Staff and students at the Centre for Alternative Technology’s Graduate School for the Environment have received praise for new research evaluating the environmental impacts of mainstream methods of insulating solid wall homes, and investigating sustainable alternatives. Students Marion Wright, Naomi Miskin, Andrew Flower and staff Ranyl Rhydwen and Arthur Butler were awarded best paper at the prestigious Retrofit 2012 earlier this year.
“Improving the energy efficiency of Europe’s housing stock is crucial in view of climate change,” says lecturer Ranyl Rhydwen. “It is an urgent priority for the government and the building sector.” The international Retrofit conference, hosted in January by Salford University, was set in order to appraise recent research into this area.
30% of the UK’s carbon emissions come from the domestic sector – and with 56% of that coming from heating, improving the energy efficiency of our homes can go a long way toward reducing the impact we have on the environment. And while new legislation will see all new builds be ‘zero carbon’ by 2016, retrofitting existing housing stock remains a priority, as some calculations suggest that retrofitted homes can save up to 15 times as much CO2 as demolishing and rebuilding.
However, even if retrofitting is the greener option, the materials used to renovate buildings are frequently carbon intensive and environmentally detrimental. As the researchers say, “the manufacture of building materials tends to have a high energy input, involve toxic processes and create harmful waste.” Since the majority of the UK’s housing stock requires renovation to improve its thermal efficiency and moisture handling ability, investigations have been on-going at CAT to trial sustainable alternatives that could significantly decrease the carbon cost of a large-scale retrofitting project.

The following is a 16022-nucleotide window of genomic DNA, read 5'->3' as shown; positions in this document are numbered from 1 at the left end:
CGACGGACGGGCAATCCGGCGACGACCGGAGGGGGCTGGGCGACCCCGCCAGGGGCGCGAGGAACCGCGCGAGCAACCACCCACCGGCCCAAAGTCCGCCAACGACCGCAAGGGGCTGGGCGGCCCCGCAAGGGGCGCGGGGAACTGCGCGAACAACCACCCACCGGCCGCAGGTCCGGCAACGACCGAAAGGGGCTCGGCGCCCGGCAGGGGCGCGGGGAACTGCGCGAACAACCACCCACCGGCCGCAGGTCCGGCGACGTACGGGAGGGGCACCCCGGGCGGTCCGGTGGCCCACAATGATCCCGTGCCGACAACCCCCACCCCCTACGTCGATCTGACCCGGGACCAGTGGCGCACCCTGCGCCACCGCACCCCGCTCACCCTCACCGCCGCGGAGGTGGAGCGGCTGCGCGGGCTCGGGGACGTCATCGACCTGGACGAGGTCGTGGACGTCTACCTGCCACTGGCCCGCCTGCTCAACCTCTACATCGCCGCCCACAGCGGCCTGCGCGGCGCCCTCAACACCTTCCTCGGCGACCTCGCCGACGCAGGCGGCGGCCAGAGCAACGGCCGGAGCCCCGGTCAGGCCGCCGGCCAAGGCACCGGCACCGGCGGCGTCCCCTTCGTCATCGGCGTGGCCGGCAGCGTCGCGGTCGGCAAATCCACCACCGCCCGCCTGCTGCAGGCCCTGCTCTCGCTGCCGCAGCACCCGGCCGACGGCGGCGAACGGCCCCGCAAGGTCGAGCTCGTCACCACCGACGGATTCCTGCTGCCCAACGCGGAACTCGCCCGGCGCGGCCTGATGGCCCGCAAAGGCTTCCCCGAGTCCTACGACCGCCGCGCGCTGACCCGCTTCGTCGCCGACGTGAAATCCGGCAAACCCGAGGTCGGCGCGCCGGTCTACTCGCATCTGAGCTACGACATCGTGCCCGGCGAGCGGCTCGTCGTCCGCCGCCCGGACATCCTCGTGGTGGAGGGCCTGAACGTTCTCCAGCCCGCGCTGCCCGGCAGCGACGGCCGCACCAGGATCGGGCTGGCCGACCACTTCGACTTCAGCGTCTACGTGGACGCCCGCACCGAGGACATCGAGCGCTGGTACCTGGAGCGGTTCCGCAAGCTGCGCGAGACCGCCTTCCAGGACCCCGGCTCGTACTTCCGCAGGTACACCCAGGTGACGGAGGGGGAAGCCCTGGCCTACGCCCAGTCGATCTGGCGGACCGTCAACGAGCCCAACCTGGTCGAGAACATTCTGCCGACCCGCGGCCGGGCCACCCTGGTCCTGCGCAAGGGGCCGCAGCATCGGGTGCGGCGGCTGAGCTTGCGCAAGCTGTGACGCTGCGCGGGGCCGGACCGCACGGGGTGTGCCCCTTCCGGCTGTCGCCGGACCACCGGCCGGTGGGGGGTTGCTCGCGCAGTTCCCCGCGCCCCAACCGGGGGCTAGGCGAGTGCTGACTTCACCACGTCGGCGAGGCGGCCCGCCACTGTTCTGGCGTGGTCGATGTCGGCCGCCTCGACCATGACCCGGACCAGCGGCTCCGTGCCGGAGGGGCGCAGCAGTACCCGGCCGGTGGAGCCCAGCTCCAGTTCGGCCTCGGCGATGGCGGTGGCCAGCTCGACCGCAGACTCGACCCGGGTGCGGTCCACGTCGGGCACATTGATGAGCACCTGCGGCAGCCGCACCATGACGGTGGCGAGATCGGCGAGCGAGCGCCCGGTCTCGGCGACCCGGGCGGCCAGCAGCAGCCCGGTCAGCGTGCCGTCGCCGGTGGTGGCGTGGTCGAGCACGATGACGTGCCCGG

Hemp is considered to have particular potential for its ability to sequester large amounts of carbon, improve biodiversity, improve soil quality, grow well without fertilisers, herbicides, or pesticides, and its capacity to simply be composted at the end of its life.
The CAT team received praise for their work comparing two methods of insulating solid-wall homes – dry-lining, the more mainstream method, and using an insulating hemp render. Their research was the first study to directly compare these two methods in a real-world trial, carried out over 18 months in one of the old slate cottages that form part of CAT’s on-site community. Their research considered the performance and impacts of both techniques, as well as forecasting into the future with the use of a complex computer modelling procedure.
Concerns about the efficacy of dry-lining go beyond considerations of the environmentally un-sound materials it requires the use of – dry-lining has also been thought to increase internal condensation and moisture build-up between walls, leading to rot and frost damage. Finding a better method is especially relevant for the UK’s heritage buildings, many of which are have solid walls.
The study confirmed that dry-lining causes moisture build up in walls, as well as demonstrating that hemp renders are effective at insulating, as well as drying out the external wall and handling moisture well.
Hemp seems set to be recognised as an effective, low-carbon, sustainable solution for retrofitting homes. Research into the use of hemp continues at CAT, with staff and students investigating all its potential uses. Rather than using materials with a “long-term environmental legacy,” in Ranyl Rhydwen’s words, utilising materials like hemp which have the ability to sequester carbon may allow us to off-set emissions from other sectors, or from on-site renewables. Perhaps it’s time to consider a stage further than the ‘zero carbon’ home – the negative carbon home.